Why do volcanoes erupt? – Nicholas, age 3 years and 11 months, Northmead, NSW, Australia.
The rock inside the planet we live on can melt to form molten rock called magma. This magma is lighter than the rocks around it and so it rises upwards. Where the magma eventually reaches the surface we get an eruption and volcanoes form.
The top part of the Earth is made up of a number of hard pieces called tectonic plates. Magma and volcanoes often form where the plates are pulled apart or pushed together but we also find some volcanoes in the middle of tectonic plates.
Volcanoes have many different shapes and sizes, some look like steep mountains (stratovolcanoes), others look like bumps (shield volcanoes) and some are flat with a hole (a crater or caldera) in the centre that is often filled with water.
The shape of the volcano and how explosively it erupts depend largely on how “sticky” and how “fizzy” (how much gas) the magma is that is erupted.
For example, if you try to blow bubbles in cooking oil though a straw, the bubbles can escape quite easily because the cooking oil is runny.
If you try to blow bubbles in jam or peanut butter you would find it very difficult because the jam and peanut butter are very sticky, they wouldn’t move much at all if you tried to pour them out of the jar.
It is the same with volcanoes. When magma rises towards the surface gas bubbles start to form. Whether or not they can escape as the magma is rising affects how explosive the eruption will be.
Where the magma is runny like cooking oil and doesn’t have much bubbly gas mixed in it, such as places like Hawaii, then we see lots of slow-moving lava flows and shield volcanoes. Lava is what we call magma when it reaches the surface.
Here are some pictures of a recent Hawaiian eruption:
Lava fails to yield while crossing the highway, Kīlauea Volcano’s lower East Rift Zone. https://t.co/BoocVmqG7v pic.twitter.com/wUACs6XcLo
— USGS Volcanoes🌋 (@USGSVolcanoes) May 30, 2018
How much #KilaueaEruption #lava since May 3?
113,500,000 cubic meters (4,008,200,000 cubic feet)
OR enough to:
fill 45,400 Olympic-sized pools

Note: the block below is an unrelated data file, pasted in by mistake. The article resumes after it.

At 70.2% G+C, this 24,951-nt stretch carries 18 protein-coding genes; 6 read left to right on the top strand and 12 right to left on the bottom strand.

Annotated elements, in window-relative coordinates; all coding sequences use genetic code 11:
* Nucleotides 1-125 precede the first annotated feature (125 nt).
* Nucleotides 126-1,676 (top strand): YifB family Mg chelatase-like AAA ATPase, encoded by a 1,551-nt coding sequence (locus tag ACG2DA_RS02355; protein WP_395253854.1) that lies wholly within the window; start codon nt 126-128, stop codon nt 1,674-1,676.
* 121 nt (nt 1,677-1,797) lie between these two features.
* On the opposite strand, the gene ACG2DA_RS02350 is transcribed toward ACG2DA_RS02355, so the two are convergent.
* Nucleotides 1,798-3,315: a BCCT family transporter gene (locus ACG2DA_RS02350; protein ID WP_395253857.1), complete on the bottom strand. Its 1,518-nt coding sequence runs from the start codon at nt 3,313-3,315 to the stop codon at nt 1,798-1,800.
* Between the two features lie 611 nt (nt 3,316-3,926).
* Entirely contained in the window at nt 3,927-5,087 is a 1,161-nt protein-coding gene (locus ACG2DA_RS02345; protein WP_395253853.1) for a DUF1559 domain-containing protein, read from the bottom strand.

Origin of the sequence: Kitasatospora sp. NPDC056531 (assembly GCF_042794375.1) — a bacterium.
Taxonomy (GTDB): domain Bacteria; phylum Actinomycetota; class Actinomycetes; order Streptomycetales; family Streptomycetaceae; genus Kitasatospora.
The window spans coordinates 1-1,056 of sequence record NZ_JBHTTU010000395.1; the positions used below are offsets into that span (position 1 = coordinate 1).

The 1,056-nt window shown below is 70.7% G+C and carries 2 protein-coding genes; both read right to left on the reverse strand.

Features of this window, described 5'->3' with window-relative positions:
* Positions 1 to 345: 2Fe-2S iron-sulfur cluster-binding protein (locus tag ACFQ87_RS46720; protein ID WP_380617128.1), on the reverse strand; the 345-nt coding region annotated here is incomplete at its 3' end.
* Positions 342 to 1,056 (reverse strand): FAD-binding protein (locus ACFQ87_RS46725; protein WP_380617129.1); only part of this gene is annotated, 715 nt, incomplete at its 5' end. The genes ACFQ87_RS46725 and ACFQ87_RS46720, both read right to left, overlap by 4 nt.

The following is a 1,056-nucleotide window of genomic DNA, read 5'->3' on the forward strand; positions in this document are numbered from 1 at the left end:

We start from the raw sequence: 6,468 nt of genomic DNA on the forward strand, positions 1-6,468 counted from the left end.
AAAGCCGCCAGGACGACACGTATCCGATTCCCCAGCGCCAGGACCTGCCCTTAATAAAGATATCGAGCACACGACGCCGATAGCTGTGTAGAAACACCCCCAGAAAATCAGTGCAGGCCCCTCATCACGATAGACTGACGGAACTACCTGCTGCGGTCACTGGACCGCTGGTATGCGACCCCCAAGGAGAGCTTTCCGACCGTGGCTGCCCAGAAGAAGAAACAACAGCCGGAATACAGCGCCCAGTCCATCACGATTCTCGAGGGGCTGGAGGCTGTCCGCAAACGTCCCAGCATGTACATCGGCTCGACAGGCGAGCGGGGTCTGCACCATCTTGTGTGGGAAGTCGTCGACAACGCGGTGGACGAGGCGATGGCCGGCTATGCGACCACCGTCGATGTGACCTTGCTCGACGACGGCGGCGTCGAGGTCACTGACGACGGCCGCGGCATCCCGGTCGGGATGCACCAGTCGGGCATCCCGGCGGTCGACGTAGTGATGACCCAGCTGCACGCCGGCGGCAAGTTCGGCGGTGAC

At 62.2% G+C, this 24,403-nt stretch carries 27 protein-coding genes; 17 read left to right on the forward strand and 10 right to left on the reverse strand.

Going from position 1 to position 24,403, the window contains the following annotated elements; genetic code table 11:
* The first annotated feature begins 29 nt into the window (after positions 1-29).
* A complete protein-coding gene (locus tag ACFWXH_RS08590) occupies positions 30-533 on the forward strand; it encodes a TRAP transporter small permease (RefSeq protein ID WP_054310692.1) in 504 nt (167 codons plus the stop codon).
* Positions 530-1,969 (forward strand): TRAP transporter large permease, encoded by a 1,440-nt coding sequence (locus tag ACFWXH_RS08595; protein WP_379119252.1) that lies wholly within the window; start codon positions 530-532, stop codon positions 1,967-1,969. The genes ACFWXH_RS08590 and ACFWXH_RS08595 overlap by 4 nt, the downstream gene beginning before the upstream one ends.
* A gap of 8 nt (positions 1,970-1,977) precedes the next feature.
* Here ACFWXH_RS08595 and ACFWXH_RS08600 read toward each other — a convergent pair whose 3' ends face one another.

cover Manhattan Island 6.5 ft deep
fill 11.3 million average dump trucks
But, it's only 1/2 the amount of 1984 Mauna Loa eruption. pic.twitter.com/HeGEvorAze
— USGS Volcanoes🌋 (@USGSVolcanoes) June 7, 2018
AM overflight of Kīlauea Volcano’s lower East Rift Zone: fissure 8 continues to fountain to heights of 100-130 ft; lava flows out of fissure 8 into lava channel that enters the ocean at Kapoho Bay, Vacationland. https://t.co/tnk4iEOJgY pic.twitter.com/QIki939ZwO
— USGS Volcanoes🌋 (@USGSVolcanoes) June 12, 2018
However, where the magma is very sticky, like jam or peanut butter, and if it contains a lot of bubbly gas then the gas can get stuck and eruptions can be very powerful and explosive, like the recent eruptions at Fuego volcano in Guatemala.
Damage caused by eruptions
In explosive eruptions the frothy, bubbly magma can be ripped apart into tiny bits called volcanic ash. This is not ash like you get after a barbecue or fire, it does not crumble away in your fingers. It is very sharp and is dangerous to breathe in.
Some explosive volcanoes can send ash high up into the sky and it can travel around the world over different countries. If aeroplanes travel through an ash cloud from a volcano it can cause a lot of damage to the engine.
Other explosive eruptions create fast-moving, hot clouds of volcanic ash, gas and rocks that travel down the sides of the volcanoes and destroy pretty much everything in their path.
The benefits of volcanoes
Despite the great damage they can cause, volcanoes also help us to live. Volcanic ash provides food for the soil around volcanoes which helps us grow plants to eat. The heat from some volcanoes is used to make energy to power lights, fridges, televisions and computers in people’s houses.
You can find some more information about different types of volcanoes here and here.
This is an article from Curious Kids, a series for children. The Conversation is asking kids to send in questions they’d like an expert to answer. All questions are welcome – serious, weird or wacky! You might also like the podcast Imagine This, a co-production between ABC KIDS listen and The Conversation, based on Curious Kids.
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Heather Handley, Associate Professor in Volcanology and Geochemistry, Macquarie University
This article is republished from The Conversation under a Creative Commons license. Read the original article.